Friday, January 5, 2018

Insight: Lessons from my first year by Lorraine Glowczak

It’s here. Another new year and it brings with it a time of renewed hope and a sense of new beginnings. It is also a time of reflection – where we get an opportunity to look back at peak moments, to set new goals and to see how much we have learned from the past twelve months.
Speaking of learning, this week marks my one-year anniversary as the Managing Editor of The Windham Eagle and to say I have learned substantially is an understatement.

The following are a few of the things I have discovered thus far in my new (now, not so new) role. Although personal in nature, the following are universal life lessons and not unique in the grand scheme of things. However, perhaps this little list may help you as you reflect upon your own life as we proceed into 2018.

As a writer and editor, one must juggle many deadlines and multiple jobs at once. If you are not disciplined, all hell breaks loose. I have learned that am doing okay in this department. One area where I do need to be more disciplined is writing these Insights. Getting up at 4 a.m. on publication day not knowing what I will write about is not the best way to go about expressing editorial thoughts. Especially since these thoughts are etched in ink and shall be floating in cyberspace for all to read for eternity. This will need to change.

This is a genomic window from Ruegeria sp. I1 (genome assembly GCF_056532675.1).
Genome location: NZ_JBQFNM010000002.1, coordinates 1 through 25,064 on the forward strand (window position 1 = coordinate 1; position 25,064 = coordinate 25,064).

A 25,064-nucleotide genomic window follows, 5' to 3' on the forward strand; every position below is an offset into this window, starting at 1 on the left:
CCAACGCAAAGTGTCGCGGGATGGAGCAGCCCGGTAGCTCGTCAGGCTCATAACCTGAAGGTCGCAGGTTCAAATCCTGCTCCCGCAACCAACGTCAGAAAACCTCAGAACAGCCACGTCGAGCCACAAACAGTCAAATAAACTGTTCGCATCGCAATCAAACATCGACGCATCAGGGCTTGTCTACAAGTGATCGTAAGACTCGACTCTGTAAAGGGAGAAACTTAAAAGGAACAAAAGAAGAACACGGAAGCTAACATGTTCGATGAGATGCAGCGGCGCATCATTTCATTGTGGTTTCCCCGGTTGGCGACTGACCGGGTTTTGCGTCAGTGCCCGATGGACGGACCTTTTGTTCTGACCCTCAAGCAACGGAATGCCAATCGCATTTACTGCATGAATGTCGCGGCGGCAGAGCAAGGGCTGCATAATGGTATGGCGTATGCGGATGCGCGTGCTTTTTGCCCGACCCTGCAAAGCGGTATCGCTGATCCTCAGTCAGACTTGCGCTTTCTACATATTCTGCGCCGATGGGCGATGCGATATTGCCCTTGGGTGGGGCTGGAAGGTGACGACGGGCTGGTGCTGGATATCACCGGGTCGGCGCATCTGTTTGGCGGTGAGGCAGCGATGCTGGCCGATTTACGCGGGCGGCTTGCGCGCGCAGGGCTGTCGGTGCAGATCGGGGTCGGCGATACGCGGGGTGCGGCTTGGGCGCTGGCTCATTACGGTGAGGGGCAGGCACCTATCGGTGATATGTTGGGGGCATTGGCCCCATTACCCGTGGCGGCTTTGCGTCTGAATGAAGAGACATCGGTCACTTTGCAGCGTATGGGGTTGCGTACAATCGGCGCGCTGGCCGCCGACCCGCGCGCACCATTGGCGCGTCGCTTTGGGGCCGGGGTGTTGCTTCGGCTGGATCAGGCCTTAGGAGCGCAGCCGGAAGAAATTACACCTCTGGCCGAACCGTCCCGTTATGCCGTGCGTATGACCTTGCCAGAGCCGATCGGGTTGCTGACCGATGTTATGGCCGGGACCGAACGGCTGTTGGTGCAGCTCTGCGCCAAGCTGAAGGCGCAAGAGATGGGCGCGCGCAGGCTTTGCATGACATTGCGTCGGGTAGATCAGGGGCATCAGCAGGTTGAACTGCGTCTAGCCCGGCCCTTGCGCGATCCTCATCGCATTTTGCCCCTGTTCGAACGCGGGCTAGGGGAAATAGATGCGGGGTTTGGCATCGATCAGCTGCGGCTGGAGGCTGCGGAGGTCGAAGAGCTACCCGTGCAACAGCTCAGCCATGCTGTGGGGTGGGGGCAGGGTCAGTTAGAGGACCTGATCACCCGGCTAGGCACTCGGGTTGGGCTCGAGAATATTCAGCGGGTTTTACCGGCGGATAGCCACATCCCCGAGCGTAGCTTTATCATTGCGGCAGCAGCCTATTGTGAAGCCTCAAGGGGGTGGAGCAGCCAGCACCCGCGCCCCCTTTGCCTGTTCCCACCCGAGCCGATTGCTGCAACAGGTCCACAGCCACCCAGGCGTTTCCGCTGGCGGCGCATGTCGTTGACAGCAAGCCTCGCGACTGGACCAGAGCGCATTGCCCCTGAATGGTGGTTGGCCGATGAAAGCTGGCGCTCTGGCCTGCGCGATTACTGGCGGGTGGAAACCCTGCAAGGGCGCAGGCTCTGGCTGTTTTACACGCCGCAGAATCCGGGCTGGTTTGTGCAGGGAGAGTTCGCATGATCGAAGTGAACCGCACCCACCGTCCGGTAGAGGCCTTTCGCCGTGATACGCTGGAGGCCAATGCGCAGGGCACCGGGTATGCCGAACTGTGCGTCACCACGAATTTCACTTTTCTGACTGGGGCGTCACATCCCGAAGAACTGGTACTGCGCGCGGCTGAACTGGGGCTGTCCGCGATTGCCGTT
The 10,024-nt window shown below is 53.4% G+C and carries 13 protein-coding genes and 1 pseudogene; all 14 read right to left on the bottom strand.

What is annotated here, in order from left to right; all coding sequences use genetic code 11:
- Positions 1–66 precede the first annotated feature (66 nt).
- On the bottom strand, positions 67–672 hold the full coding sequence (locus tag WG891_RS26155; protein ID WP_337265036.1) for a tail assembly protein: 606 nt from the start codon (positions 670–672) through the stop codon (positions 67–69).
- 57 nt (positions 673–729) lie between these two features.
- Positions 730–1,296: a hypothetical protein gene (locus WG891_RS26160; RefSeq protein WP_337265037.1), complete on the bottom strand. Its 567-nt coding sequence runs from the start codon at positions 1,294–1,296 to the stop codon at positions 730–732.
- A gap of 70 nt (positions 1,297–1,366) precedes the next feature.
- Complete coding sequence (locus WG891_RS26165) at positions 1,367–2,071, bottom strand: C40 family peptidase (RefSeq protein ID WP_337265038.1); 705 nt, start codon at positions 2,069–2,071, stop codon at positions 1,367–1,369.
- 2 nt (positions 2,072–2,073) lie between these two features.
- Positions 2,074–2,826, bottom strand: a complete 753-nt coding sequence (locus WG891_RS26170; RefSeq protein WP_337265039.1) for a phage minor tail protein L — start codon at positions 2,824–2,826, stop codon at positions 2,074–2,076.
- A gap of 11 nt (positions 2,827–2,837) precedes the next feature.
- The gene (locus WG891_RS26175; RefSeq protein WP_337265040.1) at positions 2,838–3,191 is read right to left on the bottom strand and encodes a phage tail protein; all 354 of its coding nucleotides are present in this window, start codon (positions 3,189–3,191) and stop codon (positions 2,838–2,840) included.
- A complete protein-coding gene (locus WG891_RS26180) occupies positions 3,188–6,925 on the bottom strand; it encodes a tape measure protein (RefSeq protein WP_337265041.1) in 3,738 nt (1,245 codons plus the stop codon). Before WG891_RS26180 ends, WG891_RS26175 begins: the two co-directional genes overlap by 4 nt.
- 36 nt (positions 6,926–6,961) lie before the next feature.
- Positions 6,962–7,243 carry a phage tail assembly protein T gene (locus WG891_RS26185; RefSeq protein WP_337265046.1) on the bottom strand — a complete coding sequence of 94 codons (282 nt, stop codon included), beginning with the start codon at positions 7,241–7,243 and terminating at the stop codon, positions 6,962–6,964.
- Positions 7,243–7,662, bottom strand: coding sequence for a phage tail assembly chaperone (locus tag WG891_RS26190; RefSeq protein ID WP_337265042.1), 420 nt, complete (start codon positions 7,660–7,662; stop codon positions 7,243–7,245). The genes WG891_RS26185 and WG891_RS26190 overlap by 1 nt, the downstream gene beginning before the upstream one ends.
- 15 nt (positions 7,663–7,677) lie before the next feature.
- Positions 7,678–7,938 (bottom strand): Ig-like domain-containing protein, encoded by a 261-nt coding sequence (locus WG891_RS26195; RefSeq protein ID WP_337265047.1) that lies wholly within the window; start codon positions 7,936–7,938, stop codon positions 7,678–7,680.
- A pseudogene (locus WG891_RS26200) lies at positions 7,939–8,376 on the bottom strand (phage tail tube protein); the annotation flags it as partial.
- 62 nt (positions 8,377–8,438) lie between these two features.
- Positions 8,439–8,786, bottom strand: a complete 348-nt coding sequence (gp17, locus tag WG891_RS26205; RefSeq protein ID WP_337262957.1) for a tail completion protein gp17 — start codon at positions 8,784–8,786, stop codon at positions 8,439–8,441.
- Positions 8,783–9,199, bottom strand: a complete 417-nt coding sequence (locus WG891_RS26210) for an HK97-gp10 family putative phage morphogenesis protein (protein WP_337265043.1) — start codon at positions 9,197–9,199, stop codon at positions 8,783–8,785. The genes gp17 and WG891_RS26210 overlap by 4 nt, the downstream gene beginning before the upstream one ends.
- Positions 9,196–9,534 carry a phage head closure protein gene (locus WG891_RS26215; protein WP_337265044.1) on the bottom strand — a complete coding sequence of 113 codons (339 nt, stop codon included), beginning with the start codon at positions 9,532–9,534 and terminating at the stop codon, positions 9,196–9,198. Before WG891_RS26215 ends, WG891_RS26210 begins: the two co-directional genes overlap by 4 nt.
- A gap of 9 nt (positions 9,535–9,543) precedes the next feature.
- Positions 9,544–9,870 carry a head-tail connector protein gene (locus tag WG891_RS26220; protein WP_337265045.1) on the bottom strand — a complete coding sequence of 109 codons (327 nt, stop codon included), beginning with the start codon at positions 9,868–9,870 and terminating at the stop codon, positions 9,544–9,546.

It’s okay to step away from the phone, laptop and emails
I haven’t learned this one completely, but I am getting better at realizing I’m not that important and people do not mind if I don’t respond immediately.

Clarity and Brevity
If there is anything I have learned the most, it is to be brief and clear when I write. Learning to write this way has also taught me to speak this way; although, I suspect some may beg to differ about the speaking part. I am more aware of the importance that can be found in clarity and brevity now.

The truth is, I really need to work on this one. Again, I’m slowly getting better, but it is not good to miss significant things that are important to others; which brings me to the following lesson:
People will love you and people will hate you.
This comes with the territory of journalism. Luckily, I am not the editor of the New York Times, I learn from my mistakes, I have thick skin and more people love me than hate me. (That I know of.)

I think I’m the luckiest managing editor in the world. I live in a thoughtful and innovative community and work with amazing reporters, copy editor, layout and account manager, publisher and staff at Time4Printing as well as all the incredible people I have met along the way. I don’t know how I got so lucky, but I am grateful every day.

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